When clusters of galaxies are viewed in projection, one cannot avoid picking up foreground/background interlopers (FBIs), that lie within the virial cone (VC), but outside the virial sphere. Structural & kinematic deprojection equations are not known for an expanding Universe, where the Hubble flow (HF) stretches the line-of-sight (LOS) distribution of velocities. We analyze 93 mock relaxed clusters, built from a cosmological simulation. The stacked mock cluster is well fit by an m=5 Einasto DM density profile (but only out to 1.5 virial radii [r_v]), with velocity anisotropy (VA) close to the Mamon-Lokas model with VA radius equal to that of density slope -2. The surface density of FBIs is nearly flat out to r_v, while their LOS velocity distribution shows a dominant gaussian cluster-outskirts component and a flat field component. This distribution of FBIs in projected phase space is nearly universal in mass. A local k=2.7 sigma velocity cut returns the LOS velocity dispersion profile (LOSVDP) expected from the NFW density and VA profiles measured in 3D. The HF causes a shallower outer LOSVDP that cannot be well matched by the Einasto model for any k. After this velocity cut, FBIs still account for 23% of DM particles within the VC (close to the observed fraction of cluster galaxies lying off the Red Sequence). The best-fit projected NFW/Einasto models underestimate the 3D concentration by 6+/-6% (16+/-7%) after (before) the velocity cut, unless a constant background is included in the fit. Assuming the correct mass profile, the VA profile is well recovered from the measured LOSVDP, with a slight bias towards more radial orbits in the outer regions. These small biases are overshadowed by large cluster-cluster variations caused by cosmic variance. An appendix provides an analytical approximation to the surface density, projected mass and tangential shear profiles of the Einasto model.

Abstract:
We have used a combination of high resolution cosmological N-body simulations and semi-analytic modelling of galaxy formation to investigate the processes that determine the spatial distribution of galaxies in cold dark matter (CDM) models. The galaxy distribution depends sensitively on the efficiency with which galaxies form in halos of different mass. In small mass halos, galaxy formation is inhibited by the reheating of cooled gas by feedback processes, whereas in large mass halos, it is inhibited by the long cooling time of the gas. As a result, the mass-to-light ratio of halos has a deep minimum at the halo mass associated with L* galaxies. This leads to a scale dependent bias in the distribution of galaxies relative to the distribution of mass. On large scales, the bias in the galaxy distribution is related in a simple way to the bias in the distribution of massive halos. On small scales, the correlation function is determined by the interplay between various effects including the spatial exclusion of dark matter halos, the distribution function of the number of galaxies occupying a single dark matter halo and, to a lesser extent, dynamical friction. Remarkably, these processes conspire to produce a correlation function in a flat, Omega_0=0.3, CDM model that is close to a power-law over nearly four orders of magnitude in amplitude. This model agrees well with the correlation function of galaxies measured in the APM survey. On small scales, the model galaxies are less strongly clustered than the dark matter whereas on large scales, they trace the occupied halos. Our clustering predictions are robust to changes in the parameters of the galaxy formation model, provided only those models that match the bright end of the galaxy luminosity function are considered. (abridged)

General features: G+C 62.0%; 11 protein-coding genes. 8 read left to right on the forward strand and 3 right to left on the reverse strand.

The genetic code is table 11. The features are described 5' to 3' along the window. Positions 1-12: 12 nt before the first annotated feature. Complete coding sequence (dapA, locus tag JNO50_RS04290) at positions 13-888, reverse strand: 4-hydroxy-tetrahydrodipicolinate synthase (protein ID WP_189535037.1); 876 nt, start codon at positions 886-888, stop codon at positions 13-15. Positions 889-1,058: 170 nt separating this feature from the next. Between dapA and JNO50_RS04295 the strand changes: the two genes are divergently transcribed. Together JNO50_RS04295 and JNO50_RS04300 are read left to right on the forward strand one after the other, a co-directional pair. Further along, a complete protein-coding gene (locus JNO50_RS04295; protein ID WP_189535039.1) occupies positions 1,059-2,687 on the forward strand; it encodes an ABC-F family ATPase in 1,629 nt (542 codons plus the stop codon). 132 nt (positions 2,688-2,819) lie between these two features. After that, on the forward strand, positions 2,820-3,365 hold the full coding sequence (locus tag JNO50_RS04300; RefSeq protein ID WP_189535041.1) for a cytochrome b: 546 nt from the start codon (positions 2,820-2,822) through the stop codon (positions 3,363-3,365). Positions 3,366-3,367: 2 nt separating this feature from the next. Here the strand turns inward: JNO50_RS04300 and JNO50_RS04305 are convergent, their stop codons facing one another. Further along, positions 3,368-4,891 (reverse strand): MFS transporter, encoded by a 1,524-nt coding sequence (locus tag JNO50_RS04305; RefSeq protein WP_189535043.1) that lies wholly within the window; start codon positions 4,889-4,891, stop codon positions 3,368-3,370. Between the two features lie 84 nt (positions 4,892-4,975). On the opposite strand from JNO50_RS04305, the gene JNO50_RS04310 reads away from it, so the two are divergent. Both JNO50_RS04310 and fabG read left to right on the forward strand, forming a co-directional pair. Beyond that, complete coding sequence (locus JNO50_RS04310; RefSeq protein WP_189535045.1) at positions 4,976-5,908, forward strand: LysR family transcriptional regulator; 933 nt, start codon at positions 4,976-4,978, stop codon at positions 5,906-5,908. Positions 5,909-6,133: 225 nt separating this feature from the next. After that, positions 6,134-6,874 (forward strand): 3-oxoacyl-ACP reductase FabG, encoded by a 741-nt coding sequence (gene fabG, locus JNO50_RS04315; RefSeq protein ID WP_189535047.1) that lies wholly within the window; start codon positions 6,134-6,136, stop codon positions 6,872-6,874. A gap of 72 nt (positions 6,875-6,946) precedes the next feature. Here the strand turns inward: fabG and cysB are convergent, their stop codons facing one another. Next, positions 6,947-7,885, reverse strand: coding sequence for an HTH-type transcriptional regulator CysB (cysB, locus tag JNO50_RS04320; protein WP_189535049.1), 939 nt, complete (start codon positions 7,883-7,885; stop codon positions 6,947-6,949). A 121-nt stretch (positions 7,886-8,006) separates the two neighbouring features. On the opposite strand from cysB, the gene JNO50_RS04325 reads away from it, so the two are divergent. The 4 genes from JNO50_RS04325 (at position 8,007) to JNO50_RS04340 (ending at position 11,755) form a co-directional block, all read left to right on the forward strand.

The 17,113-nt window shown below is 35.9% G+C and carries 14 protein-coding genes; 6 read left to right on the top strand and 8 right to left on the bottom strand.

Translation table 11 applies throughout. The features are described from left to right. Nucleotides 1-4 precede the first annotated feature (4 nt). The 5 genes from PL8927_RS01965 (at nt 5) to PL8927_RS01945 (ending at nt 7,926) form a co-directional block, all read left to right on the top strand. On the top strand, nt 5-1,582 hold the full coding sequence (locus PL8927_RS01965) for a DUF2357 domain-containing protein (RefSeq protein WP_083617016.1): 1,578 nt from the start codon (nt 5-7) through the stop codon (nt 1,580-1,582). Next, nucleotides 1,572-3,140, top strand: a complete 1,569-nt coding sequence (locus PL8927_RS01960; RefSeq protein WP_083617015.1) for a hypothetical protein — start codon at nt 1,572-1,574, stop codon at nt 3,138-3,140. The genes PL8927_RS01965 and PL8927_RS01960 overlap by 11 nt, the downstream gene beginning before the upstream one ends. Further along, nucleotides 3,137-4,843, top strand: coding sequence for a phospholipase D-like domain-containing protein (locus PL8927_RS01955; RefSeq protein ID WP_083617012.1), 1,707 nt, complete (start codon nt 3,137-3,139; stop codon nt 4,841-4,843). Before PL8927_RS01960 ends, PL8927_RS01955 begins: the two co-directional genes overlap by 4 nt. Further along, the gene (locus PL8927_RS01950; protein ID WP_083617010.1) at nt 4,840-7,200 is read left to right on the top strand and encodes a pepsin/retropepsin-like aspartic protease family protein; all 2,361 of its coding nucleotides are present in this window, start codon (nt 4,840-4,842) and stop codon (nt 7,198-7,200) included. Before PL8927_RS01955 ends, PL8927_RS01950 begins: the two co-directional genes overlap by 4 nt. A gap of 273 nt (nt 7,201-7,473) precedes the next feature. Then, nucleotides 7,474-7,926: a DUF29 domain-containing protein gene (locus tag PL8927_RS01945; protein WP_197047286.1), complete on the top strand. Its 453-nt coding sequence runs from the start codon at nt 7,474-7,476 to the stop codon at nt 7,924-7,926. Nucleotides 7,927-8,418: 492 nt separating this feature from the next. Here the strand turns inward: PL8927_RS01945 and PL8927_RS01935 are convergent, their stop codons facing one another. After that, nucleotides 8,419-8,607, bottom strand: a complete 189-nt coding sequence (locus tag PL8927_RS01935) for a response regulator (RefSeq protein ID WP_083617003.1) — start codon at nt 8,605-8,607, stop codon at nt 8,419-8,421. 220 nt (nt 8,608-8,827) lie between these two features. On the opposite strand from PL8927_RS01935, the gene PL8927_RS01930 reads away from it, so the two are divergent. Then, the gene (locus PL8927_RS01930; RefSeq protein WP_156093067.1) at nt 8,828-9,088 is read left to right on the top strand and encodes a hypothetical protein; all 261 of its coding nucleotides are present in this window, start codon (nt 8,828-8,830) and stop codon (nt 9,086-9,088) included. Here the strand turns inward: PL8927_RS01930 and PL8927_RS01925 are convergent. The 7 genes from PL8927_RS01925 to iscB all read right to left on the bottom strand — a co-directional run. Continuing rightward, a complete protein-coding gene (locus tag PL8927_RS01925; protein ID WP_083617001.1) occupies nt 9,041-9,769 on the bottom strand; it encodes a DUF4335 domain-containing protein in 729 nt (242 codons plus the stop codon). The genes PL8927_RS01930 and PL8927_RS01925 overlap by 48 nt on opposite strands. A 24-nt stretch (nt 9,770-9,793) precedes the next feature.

Abstract:
Assembly bias describes the finding that the clustering of dark matter haloes depends on halo formation time at fixed halo mass. In this paper, we analyse the influence of assembly bias on galaxy clustering using both semi-analytical models (SAMs) and observational data. At fixed stellar mass, SAMs predict that the clustering of {\it central} galaxies depends on the specific star formation rate (sSFR), with more passive galaxies having a higher clustering amplitude. We find similar trends using SDSS group catalogues, and verify that these are not affected by possible biases due to the group finding algorithm. Low mass central galaxies reside in narrow bins of halo mass, so the observed trends of higher clustering amplitude for galaxies with lower sSFR is not driven by variations of the parent halo mass. We argue that the clustering dependence on sSFR represent a direct detection of assembly bias. In addition, contrary to what expected based on clustering of dark matter haloes, we find that low-mass central galaxies in SAMs with larger host halo mass have a {\it lower} clustering amplitude than their counter-parts residing in lower mass haloes. This results from the fact that, at fixed stellar mass, assembly bias has a stronger influence on clustering than the dependence on the parent halo mass.